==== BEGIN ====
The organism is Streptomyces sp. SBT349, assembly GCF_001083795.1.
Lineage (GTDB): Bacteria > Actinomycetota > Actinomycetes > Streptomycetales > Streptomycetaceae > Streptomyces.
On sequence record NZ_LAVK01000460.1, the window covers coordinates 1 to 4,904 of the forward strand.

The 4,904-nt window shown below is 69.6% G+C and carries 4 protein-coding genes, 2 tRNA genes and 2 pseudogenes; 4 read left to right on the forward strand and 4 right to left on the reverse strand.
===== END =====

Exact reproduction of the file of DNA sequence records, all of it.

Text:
The organism is Streptomyces sp. SBT349, assembly GCF_001083795.1.
Lineage (GTDB): Bacteria > Actinomycetota > Actinomycetes > Streptomycetales > Streptomycetaceae > Streptomyces.
On sequence record NZ_LAVK01000460.1, the window covers coordinates 1 to 4,904 of the forward strand.

The 4,904-nt window shown below is 69.6% G+C and carries 4 protein-coding genes, 2 tRNA genes and 2 pseudogenes; 4 read left to right on the forward strand and 4 right to left on the reverse strand.